I think for me the hardest part is knowing that I have this problem and accepting that its not that bad. When I think about diseases I automatically think about cancer or leukemia and about doomsday scenarios and want to start fighting it like crazy. With this I instinctively want to react that way, but then know that that would be overly dramatic, that this is something you just manage and deal with.

 
Old 03-08-2006, 07:49 PM   #8
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Re: Very high TSH - 183

Quote:
Originally Posted by MatthewsMom
Hi Rickerus,

I believe the reason you'll find more females on this board is that a larger percentage of women will seek info on health conditions. I remember a large study done on this that concluded that women primarily use the Internet for health, family/child care, finance topics etc... Men use it for news, sports related topics, finance. In a nutshell that's what I think it boils down too. Also Internet aside, men often shy away from health issue and ignore them.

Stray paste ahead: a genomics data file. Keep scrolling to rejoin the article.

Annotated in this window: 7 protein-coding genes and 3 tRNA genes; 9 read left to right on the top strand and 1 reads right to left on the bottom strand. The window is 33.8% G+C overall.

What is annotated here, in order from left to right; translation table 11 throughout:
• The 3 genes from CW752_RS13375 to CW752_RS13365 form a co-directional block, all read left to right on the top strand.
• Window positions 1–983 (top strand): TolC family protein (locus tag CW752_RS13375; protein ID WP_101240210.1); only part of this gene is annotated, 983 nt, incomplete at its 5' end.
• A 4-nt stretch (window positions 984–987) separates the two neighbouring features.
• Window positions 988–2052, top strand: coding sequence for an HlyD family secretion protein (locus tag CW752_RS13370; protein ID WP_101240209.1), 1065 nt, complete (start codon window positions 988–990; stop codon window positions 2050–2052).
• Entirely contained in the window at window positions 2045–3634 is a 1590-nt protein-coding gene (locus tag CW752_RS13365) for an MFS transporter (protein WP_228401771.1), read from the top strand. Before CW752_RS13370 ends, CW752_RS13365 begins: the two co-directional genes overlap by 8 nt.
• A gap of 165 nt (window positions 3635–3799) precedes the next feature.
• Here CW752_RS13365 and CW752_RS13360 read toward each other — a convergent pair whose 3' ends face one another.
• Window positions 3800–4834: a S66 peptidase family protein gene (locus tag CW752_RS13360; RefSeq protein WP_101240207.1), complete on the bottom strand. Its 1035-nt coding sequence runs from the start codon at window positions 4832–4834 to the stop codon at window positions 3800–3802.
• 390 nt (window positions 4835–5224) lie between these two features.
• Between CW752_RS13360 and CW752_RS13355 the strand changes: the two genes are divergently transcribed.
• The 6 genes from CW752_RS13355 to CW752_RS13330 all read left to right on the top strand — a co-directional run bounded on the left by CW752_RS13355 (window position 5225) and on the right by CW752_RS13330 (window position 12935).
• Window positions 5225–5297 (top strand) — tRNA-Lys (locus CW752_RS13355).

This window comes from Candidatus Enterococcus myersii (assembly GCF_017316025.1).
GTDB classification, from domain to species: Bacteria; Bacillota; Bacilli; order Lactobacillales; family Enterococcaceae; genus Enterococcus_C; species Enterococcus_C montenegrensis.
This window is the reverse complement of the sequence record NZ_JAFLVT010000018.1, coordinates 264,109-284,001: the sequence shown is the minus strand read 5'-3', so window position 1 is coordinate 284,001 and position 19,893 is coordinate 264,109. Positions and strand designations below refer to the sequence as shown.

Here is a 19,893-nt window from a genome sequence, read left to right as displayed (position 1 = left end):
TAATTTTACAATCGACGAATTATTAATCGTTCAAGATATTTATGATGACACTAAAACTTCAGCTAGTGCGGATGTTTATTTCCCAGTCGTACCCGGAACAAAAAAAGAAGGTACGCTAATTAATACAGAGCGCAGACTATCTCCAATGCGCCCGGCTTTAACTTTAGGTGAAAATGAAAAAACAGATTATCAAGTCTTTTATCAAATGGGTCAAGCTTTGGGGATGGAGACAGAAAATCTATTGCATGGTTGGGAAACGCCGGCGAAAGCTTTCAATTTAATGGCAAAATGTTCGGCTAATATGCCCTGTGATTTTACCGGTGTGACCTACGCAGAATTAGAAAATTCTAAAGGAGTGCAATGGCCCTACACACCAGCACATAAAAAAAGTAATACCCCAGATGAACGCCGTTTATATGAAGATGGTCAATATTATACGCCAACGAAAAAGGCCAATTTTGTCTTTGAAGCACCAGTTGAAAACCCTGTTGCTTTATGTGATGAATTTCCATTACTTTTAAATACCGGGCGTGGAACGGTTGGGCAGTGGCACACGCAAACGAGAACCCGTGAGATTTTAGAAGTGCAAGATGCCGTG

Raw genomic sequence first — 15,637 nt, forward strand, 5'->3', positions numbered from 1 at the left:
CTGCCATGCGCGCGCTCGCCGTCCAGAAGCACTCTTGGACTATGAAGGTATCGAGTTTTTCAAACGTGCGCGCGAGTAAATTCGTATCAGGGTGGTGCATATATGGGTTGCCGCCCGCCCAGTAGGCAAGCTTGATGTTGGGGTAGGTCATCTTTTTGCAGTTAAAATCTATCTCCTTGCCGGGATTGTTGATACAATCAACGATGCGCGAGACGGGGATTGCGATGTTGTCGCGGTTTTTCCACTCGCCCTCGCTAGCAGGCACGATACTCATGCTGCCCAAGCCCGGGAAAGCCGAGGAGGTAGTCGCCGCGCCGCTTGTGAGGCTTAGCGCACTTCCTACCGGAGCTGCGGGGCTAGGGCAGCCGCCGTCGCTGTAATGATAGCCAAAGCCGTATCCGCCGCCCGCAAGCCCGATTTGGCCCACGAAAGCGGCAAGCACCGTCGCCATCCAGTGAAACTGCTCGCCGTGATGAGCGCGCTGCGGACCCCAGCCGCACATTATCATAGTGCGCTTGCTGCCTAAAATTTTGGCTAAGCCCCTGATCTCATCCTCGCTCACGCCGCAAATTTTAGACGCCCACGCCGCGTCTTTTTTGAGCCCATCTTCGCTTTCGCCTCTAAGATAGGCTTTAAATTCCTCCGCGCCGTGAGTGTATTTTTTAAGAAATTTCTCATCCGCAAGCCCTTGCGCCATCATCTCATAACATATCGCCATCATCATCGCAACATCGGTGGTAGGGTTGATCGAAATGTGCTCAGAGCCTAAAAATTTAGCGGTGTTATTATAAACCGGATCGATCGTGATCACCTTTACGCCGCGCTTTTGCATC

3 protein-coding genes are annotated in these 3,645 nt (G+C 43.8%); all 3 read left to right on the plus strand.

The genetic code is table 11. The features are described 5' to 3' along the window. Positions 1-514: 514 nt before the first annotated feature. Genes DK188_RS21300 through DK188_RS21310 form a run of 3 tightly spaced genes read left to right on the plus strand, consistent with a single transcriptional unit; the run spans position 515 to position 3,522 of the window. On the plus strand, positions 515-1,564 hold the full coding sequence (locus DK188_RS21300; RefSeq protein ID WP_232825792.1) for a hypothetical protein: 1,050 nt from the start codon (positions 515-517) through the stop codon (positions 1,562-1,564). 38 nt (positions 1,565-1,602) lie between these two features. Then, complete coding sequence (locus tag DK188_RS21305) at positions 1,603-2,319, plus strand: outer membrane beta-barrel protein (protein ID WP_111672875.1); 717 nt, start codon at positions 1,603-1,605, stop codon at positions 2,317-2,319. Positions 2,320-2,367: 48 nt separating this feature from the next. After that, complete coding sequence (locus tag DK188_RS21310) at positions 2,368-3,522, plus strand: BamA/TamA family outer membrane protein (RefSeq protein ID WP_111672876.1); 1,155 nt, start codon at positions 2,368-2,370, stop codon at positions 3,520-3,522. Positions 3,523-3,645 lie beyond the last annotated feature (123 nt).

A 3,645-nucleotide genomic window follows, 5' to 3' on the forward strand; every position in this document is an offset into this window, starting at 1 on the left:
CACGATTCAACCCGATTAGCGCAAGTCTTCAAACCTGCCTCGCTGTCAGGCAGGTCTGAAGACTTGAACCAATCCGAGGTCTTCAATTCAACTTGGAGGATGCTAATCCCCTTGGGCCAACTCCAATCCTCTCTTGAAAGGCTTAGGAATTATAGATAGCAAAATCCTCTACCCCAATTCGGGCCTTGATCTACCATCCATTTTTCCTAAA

That's my two cents,
Lyse

While it might be easy to paint men and women with such a broad brush, MatthewsMom, you may want to put more thought into the question and answer. The question asked is while many more women are diagnosed with hypothyroidism ("Approximately 1 in 50 women and 1 in 1000 men develop hyperthyroidism each year" according to The British United Provident Association, insurers of more than 8 million in 190 countries), most of the cases of extremely high TSH levels seem to be men. I don't know the answer to this. I would like to know if anyone else knows the answer.

I too could use male and female stereotypes to theorize why more women than men post on this board, but I'd have to overlook the ratio of women to men affected, and risk offending people with my assumptions. That hardly seems productive on a board where people come to learn more about their health.

I assume you meant no offense, but it seems you ignored the question to post irrelevant stereotypes.